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This blog addresses various emotional aspects of experiencing infertility. It is written by a clinical psychologist who specializes in infertility counseling. Thank you for reading, and best of luck with your journey!

Thursday, April 21, 2011

Are some types of infertility evolutionarily advantageous?

I read a really fascinating article in the most recent issue of Fertility and Sterility, which can be found here. The article, by Azziz, Dumesic, and Goodarzi, discusses the ancient existence of polycystic ovarian syndrome. The authors investigated how a disorder, which causes subfertility or infertility, could still persist at a relatively high level in modern times--theoretically, wouldn't it have been "bred out" of the species? It appears that increasing rates of obesity in Western cultures has not caused an increase in the rates of PCOS, so it is unlikely that change in diet has increased the prevalence of PCOS in moden times. The authors offered an intriguing explanation--that for much of human history, having PCOS has actually been advantageously adaptive, meaning that women with PCOS were more likely to survive and pass on their genetic material to the next generation.

It seems likely that PCOS actually had several adaptive advantages. In hunter-gatherer societies, food was often scarce. Women with PCOS, because of their insulin resistance, use food resources more efficiently. Their capacity to store food energy is greater, and they expend fewer calories, making them better able to survive times of starvation.

Further, because PCOS frequently causes subfertility rather than total infertility, women with PCOS had fewer children spaced farther apart in time. This was advantageous in a number of ways. With no or limited birth control, women often spent much of their life pregnant or giving birth. Even in the recent past, childbirth was extremely dangerous for women and was the top cause of female death. Thus, limiting the number of childbirths increased a women's likelihood of survival. In addition, by having fewer children, women with PCOS were more able to secure their children's survival--they more easily garner sufficient resources for them. Furthermore, children were more likely to survive if they were being raised by their biological mother, so the fact that women with PCOS had longer lifespans further enhanced their children's survival rates. In sum, it seems that for most of human history, having PCOS was actually a blessing, not a curse.

I think that looking at PCOS from the evolutionary perspective in this article has some valuable psychological implications. Most importantly, I think it is useful for anyone who is currently struggling with PCOS to realize that the disorder actually has some very important adaptive advantages. This will help them have more positive and less conflicted feelings about their bodies. Too often in infertility treatment, we end up feeling as if our bodies are vexing or failing us. Realizing that our bodies are actually trying to help us, although admittedly in a frustrating way, can be a reparative experience.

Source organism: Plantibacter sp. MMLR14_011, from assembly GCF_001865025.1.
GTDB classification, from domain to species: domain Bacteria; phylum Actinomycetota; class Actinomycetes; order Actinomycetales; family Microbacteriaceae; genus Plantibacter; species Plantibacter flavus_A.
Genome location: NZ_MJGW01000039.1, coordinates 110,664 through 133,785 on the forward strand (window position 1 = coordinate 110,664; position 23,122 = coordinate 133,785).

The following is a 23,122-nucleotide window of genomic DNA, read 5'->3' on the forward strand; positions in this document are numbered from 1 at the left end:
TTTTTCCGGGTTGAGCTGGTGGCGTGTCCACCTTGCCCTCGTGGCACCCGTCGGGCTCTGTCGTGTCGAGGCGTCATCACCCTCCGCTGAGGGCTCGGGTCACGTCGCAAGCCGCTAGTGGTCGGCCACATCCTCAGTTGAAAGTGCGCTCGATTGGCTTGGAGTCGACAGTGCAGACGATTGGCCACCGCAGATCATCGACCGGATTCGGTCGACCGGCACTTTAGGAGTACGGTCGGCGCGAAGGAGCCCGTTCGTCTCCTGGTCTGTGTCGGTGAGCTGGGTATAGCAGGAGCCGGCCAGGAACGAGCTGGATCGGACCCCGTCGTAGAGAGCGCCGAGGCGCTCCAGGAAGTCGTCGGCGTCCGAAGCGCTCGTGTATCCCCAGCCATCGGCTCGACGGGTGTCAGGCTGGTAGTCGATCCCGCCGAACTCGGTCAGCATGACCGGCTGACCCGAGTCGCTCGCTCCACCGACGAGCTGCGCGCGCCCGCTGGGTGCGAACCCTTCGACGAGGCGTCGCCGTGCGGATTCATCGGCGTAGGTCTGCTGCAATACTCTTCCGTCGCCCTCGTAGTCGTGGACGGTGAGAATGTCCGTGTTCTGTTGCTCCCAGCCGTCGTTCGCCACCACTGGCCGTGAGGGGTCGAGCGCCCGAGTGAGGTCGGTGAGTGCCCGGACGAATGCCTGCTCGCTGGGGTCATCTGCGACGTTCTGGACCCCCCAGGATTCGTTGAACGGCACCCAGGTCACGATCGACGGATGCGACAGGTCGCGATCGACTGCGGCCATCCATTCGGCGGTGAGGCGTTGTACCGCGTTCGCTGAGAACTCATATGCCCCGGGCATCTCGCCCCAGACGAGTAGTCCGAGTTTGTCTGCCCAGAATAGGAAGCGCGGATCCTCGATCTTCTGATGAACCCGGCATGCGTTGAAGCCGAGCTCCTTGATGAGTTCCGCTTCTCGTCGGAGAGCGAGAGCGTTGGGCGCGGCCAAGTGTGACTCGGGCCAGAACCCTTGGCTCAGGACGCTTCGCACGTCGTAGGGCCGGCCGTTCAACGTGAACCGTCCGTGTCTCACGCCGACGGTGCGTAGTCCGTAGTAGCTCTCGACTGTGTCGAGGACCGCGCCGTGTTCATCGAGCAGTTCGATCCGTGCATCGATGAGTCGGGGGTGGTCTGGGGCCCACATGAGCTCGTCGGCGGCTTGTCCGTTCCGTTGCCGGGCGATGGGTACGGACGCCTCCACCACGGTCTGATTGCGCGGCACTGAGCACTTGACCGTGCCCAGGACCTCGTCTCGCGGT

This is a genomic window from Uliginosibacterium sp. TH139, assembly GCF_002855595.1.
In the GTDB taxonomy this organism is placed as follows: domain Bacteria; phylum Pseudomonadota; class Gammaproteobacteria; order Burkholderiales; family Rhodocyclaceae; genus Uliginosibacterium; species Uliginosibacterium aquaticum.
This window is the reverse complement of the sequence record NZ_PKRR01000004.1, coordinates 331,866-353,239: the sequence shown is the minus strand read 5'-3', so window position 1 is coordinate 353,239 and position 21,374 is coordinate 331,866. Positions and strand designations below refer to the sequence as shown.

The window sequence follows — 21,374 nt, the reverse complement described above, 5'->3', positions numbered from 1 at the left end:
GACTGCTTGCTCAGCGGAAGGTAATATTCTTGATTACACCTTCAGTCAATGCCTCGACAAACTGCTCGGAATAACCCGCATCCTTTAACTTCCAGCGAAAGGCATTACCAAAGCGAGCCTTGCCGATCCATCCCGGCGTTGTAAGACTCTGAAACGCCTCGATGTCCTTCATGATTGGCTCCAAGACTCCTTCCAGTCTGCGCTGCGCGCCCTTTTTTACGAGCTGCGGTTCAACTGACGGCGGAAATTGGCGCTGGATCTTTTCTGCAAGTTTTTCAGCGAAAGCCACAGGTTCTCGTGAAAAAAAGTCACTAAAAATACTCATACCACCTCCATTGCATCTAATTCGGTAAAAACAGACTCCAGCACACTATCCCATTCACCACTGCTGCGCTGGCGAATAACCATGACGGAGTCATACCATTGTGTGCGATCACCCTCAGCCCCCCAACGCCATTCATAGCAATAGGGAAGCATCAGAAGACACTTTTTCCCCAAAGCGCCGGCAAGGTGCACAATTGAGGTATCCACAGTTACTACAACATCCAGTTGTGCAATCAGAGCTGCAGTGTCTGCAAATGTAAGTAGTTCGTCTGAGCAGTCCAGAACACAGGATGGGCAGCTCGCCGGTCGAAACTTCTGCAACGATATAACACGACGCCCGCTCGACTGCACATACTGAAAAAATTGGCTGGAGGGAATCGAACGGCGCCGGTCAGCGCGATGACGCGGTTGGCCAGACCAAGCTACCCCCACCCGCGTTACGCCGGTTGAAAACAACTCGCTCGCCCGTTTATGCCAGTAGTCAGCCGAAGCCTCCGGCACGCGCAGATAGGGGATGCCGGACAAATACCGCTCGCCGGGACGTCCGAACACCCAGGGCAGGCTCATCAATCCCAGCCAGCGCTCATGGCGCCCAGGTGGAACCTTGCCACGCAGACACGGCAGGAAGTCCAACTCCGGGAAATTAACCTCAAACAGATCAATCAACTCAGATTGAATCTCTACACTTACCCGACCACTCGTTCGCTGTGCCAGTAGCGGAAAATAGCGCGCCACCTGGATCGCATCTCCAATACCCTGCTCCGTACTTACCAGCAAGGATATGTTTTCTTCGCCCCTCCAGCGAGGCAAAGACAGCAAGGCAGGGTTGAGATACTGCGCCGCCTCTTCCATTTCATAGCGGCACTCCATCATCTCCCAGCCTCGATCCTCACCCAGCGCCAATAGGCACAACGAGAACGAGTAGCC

Looking at PCOS from an evolutionary perspective also made me wonder if there are other infertility diagnoses that have some of the same survival advantages. For example, could premature ovarian failure similarly enhance a woman's, and her offspring, chances of survival? When dealing with infertility, it is very easy to forget that for many men and women, both throughout history and in the present-day world, fertility has actually made their lives incredibly difficult. Perhaps the grass isn't always greener on the other side of the fence after all.

4 comments:

  1. would be interested to know your thoughts on chromosomal translocations. I have wondered if, in some weird way, this could be part of how we evolve, through mutating our chromosomes (we used to have an extra set, didn't we, until it merged with another one?)
    I'm guessing not, but it might be a topic worth kicking around

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  2. very interesting post, Lisa..
    by the way congrats on being featured on the fertility blogs :)
    wishing you all the best
    Heather

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  3. How i got a cure for PCOS (polycystic ovary syndrome).

    I actually promised myself that i will do this because i never in life thought i would be cured of PCOS because my gynecologist told me there was no cure and because of this i could not take in and get pregnant. I had PCOS (polycystic ovary syndrome) for 7 years and this was a big pain to me and my husband due to the downcast we felt for not having a child. I experienced irregular periods or no periods at all sometimes, heavy periods, i gained weight (fat). I seeked a cure from one doctor to the other used androgen, clomiphene, metformin and even traveled to different states to see other doctors to no avail. My husband got to know about Dr. ALeta via a testimony he read on the internet on how a woman got a cure and he contacted her with the contact she left. I got the herbal medication and used it for the speculated 3 months that was all i have a son who is just 8 months old. Do not give up just contact her on (aletedwin@gmail.com) on how to get the herbal medication. Thanks and i wish you get cured soon too.

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